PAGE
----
The use of arm circumference (AC) as an inexpensive indicator of protein-energy malnutrition (PEM) has been largely confined to children 12-59 months old. In this age range, AC has been shown to be relatively age-independent and highly correlated with traditional weight-for-age (W/A) indices. We analysed AC for these two properties in this anthropometric survey of rural Tanzanian children 6-11 months (n = 85) and 12-59 months (n =123) old. We compared W/A to NCHS 50th percentile standards and AC to Wolanski standards. AC cut-offs tested included a 13.5-cm mark for both age groups and 12.5 cm for those 6-11 months. The correlation between AC and W/A was 0.8214 in the 6-11-month group and 0.6771 for the 12-59-month age range. Using a W/A standard and a 13.5-cm cut off, AC had a sensitivity of 88 per cent and specificity of 57 per cent in the 6-11-month group, and respective values of 69 and 76 per cent in the 12-59-month group. In those 6-11 months old, sensitivity fell to 79 per cent and specificity rose to 95 per cent with a 12.5-cm cut off. In Wolanski's AC data, AC increased 10 per cent from 6 to 11 months (1.7 per cent/rath) and 8 per cent from 12 to 59 months (0.17 per cent/mth). Thus, despite the greater rate of AC increase in the first year of life, the absolute increase is small enough that, for the vulnerable 6-11-month age group in this region of Tanzania, a 12.5-cm cut off identifies PEM with high specificity and appropriate sensitivity to promote early intervention at the village level.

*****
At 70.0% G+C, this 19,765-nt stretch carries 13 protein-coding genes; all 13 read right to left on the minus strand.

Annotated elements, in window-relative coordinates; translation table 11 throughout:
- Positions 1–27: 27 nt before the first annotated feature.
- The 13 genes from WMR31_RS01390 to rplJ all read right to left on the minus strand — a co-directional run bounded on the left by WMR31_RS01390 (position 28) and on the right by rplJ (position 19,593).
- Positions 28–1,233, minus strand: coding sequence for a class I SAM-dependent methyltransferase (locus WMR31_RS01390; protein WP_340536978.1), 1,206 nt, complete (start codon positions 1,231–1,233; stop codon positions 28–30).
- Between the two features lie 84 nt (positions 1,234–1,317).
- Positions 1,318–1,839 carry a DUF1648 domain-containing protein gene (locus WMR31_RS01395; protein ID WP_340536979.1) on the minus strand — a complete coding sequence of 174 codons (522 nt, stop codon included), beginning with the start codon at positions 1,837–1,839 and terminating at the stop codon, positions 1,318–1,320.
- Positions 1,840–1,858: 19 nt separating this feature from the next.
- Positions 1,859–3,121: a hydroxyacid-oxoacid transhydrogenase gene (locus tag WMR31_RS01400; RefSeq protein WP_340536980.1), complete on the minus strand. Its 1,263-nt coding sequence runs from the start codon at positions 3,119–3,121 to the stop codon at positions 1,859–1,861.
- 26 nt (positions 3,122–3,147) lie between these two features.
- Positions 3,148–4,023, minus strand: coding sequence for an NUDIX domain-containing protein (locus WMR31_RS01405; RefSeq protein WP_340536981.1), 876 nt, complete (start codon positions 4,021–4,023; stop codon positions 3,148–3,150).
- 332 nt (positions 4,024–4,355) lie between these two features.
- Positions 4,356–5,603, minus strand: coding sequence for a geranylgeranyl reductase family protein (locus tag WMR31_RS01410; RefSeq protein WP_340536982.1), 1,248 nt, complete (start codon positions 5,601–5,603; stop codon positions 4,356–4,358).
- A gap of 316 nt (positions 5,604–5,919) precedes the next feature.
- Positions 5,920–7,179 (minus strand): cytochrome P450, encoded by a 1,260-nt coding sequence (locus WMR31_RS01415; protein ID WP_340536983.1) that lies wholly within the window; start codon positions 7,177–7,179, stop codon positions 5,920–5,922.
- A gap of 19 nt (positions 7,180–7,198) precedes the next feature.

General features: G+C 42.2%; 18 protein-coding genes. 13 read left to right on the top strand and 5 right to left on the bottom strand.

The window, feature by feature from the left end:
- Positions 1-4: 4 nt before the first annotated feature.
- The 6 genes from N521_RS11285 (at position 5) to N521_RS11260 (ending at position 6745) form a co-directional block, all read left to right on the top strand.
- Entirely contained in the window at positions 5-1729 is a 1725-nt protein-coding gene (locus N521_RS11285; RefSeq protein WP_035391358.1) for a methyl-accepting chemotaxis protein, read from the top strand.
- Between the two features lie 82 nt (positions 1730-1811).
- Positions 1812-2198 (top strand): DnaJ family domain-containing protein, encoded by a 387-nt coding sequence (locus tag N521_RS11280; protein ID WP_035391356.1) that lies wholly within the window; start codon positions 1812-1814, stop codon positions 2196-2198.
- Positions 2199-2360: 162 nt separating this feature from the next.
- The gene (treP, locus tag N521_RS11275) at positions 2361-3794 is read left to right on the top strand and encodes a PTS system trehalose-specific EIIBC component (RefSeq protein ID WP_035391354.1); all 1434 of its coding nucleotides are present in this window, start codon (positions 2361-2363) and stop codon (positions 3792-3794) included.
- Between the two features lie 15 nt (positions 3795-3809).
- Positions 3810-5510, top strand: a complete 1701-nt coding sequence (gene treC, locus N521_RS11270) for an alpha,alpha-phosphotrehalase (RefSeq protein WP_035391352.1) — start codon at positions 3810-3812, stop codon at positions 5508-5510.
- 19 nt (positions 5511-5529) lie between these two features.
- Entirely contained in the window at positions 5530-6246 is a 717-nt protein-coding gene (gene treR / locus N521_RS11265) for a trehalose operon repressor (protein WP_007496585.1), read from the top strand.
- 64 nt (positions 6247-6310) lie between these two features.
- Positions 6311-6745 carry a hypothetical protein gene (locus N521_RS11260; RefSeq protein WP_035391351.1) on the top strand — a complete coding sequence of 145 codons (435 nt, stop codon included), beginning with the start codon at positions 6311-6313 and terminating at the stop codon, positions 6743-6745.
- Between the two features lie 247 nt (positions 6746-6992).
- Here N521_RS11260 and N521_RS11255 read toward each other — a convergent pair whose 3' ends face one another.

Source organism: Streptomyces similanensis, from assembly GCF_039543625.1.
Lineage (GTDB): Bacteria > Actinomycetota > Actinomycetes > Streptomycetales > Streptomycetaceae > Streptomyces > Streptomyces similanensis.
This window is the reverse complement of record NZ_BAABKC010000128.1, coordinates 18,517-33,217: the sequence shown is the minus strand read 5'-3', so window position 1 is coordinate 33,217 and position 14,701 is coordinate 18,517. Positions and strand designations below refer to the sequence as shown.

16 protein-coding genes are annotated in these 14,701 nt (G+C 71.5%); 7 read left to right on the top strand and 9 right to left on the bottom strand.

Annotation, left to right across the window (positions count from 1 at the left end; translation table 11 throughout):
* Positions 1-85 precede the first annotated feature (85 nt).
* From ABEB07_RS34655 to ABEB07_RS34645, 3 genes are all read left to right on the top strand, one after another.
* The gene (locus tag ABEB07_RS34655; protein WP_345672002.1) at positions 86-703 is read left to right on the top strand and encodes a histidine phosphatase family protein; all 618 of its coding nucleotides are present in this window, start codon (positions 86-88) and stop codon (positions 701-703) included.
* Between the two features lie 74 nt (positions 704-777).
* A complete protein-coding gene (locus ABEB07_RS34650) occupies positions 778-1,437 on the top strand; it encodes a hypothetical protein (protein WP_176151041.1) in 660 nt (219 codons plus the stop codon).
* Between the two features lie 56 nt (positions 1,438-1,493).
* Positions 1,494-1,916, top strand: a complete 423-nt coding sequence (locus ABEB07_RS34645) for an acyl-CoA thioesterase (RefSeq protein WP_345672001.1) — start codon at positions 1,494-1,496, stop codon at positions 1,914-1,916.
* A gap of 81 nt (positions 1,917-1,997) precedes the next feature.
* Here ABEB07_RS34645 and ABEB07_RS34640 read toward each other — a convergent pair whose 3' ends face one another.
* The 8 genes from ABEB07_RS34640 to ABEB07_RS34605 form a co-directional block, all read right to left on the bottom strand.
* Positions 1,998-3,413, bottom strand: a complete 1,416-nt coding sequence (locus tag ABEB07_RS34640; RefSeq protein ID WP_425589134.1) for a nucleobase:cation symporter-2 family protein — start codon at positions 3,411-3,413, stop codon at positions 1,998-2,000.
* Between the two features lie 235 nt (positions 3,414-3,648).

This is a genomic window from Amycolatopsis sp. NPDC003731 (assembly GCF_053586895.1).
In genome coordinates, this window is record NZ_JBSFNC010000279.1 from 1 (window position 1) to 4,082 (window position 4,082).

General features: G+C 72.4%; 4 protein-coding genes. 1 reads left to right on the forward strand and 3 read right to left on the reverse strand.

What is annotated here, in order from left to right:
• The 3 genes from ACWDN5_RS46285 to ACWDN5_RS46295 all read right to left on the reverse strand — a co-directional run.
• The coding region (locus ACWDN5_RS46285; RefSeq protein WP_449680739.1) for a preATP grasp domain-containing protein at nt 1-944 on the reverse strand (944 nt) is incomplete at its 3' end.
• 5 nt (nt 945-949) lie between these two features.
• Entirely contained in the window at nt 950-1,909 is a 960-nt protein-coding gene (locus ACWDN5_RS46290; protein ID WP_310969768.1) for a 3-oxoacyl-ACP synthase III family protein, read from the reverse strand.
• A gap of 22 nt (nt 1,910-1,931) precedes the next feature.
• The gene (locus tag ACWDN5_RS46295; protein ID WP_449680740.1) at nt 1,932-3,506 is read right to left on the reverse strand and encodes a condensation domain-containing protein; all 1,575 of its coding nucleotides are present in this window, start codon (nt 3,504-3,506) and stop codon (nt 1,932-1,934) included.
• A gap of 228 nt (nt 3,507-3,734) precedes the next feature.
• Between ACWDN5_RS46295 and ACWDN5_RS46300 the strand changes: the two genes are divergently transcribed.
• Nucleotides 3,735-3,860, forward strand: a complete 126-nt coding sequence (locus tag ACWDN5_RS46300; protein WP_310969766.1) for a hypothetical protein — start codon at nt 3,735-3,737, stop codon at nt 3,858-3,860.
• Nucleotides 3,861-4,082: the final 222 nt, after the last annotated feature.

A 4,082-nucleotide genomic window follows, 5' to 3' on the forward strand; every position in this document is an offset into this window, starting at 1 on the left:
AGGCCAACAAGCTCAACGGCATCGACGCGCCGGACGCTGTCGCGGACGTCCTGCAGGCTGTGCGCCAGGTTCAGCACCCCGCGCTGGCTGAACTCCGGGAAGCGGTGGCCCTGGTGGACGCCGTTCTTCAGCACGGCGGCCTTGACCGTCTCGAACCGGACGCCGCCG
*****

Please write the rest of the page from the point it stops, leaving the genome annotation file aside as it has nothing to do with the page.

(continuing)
ASJC Scopus subject areas
- Pediatrics, Perinatology, and Child Health
- Infectious Diseases